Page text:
Paralyzed man walks again thanks to ‘digital bridge’ that wirelessly reconnects brain and spinal cord | Scientific and technical news

A paralyzed man was able to walk again after communication was restored between his brain and spinal cord using a wireless ‘digital bridge’.

The brain-computer interface is made up of two electronic implants, one in the brain and one in the spinal cord.

Learn more:
Analysis: Paralysis breakthrough is pretty amazing – and AI is key

The first is placed over the region of the brain responsible for controlling leg movements and can decode the electrical signals generated when we think about walking.

Similarly, the other implant is positioned on the part of the spinal cord that controls the legs.

Working together, the scientists say the breakthrough technology “transforms thought into action” – repairing the broken connection between the brain and the region of the spinal cord that controls movement.

The first patient was 40-year-old Dutch engineer Gert-Jan Oskam, who suffered a spinal cord injury in a bicycle accident while working in China in 2011.

It had left him paralyzed, but he noticed improvements within days of surgeons sizing the implants.

Rediscover simple pleasures

“I think the most surprising thing happened after two days,” Mr. Oskam said.

“Within five to a few minutes, I could control my hips.”

Since then, after “a long journey” of training, the patient is able to walk, climb stairs and navigate ramps.

He also rediscovered the “simple pleasure” of meeting friends in a bar.

The implants remained effective after a year, including when Mr. Oskam was unattended at home.

He was treated by neuroscientists and neurosurgeons from the Swiss University Hospital of Lausanne and the University of Lausanne, as well as the Federal Polytechnic School of Lausanne.

The implants themselves were developed by the Atomic Energy Commission.

Gert-Jan has had a long period of training with implants. Photo: EPFL/CHUV/UNIL and CEA/CHUGA/UGA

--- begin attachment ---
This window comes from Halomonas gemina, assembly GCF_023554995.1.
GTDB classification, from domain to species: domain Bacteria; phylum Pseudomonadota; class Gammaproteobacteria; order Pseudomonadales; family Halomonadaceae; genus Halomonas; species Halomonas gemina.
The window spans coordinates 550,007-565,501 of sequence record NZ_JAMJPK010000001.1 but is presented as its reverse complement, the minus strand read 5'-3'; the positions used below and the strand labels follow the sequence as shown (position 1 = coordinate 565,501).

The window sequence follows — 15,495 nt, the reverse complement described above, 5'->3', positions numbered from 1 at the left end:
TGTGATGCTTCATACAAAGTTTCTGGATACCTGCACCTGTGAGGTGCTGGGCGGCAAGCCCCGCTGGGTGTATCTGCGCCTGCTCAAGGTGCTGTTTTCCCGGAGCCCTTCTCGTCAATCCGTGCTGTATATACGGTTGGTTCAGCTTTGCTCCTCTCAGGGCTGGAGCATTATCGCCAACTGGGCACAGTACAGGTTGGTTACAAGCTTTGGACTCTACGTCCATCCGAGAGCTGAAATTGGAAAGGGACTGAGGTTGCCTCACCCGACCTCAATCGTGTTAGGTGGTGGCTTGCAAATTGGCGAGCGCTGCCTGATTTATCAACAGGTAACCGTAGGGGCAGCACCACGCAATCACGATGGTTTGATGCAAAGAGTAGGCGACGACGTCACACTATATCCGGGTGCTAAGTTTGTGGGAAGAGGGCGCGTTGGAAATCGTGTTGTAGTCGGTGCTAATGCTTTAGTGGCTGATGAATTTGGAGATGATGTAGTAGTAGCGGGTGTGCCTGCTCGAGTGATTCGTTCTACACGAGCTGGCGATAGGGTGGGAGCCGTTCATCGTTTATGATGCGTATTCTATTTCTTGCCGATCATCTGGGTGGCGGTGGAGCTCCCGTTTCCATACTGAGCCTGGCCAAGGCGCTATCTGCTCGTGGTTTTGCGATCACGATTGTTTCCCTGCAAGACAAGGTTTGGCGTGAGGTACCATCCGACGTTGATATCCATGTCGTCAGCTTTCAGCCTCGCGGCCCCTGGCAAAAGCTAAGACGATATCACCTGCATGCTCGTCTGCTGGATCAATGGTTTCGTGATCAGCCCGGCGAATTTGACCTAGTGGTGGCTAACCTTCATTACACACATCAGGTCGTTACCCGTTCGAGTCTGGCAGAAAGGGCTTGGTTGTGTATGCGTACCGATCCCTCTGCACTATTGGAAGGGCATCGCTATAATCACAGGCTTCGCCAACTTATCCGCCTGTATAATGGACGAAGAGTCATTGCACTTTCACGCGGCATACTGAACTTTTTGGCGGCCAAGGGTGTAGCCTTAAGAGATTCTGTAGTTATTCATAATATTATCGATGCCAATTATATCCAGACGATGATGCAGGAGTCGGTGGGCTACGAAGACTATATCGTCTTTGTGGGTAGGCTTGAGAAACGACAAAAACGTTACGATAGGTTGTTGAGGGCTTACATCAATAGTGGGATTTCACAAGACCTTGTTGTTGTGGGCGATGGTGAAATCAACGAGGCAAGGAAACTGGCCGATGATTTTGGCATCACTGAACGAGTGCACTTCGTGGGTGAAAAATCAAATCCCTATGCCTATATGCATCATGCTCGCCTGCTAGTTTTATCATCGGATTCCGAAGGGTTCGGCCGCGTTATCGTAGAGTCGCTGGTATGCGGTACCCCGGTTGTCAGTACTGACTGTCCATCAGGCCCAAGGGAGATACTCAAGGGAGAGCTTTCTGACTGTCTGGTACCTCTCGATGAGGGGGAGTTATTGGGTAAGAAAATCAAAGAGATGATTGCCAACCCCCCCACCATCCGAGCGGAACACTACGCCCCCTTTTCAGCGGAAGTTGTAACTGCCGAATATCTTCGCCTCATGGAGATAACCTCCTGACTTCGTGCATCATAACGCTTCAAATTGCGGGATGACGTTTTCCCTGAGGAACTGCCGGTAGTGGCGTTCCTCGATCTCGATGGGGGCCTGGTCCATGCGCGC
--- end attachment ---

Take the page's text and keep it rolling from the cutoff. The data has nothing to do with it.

How does the technology work?

Guillaume Charvet, project leader at the commission, said the implants use “adaptive artificial intelligence” to decode the brain’s movement intentions in real time.

Once the AI ​​identifies the relevant signals, they are converted into spinal cord electrical stimulation sequences, which activate the leg muscles and cause the desired movement.

Remarkably, the patient experienced improvements in his sensory perceptions and motor skills which were maintained even when the digital bridge was turned off – enabling him to walk with crutches.

Professor Grégoire Courtine said this suggests the digital bridge has not only repaired the human spinal cord but is also “promoting the growth of new nerve connections”.


Artificial intelligence is the key here.

Over a decade ago, I spent time in a lab with American researchers who were trying to decode the brain signals of a feeding monkey with a robotic arm that it controlled with the power of thought.

Hundreds of signals passed through a computer screen – and it was clear that the challenge would be to detect patterns in the data to gauge intent.

The Swiss researchers discovered this by carefully training the computer to detect important signals while Gert-Jan thinks about a very specific muscle movement.

Technology has clearly been transformational for a man. But now it needs to be extended to many more people paralyzed by accidents and, the researchers hope, strokes.

It won’t be cheap, so access will be an issue. Will it be only the wealthy, or those with insurance payments, who will benefit?

But that’s for the future. Take nothing away from the breakthrough itself. It’s amazing. And the implications for people living with paralysis are enormous.

Read Thomas Moore’s full analysis here.

Mr Oskam is the only patient the digital bridge has been tested on, but it is hoped the technology can be used to restore arm and hand function in the future.

It could also be applied following other causes of paralysis, such as a stroke.

The results were detailed in the journal Nature.


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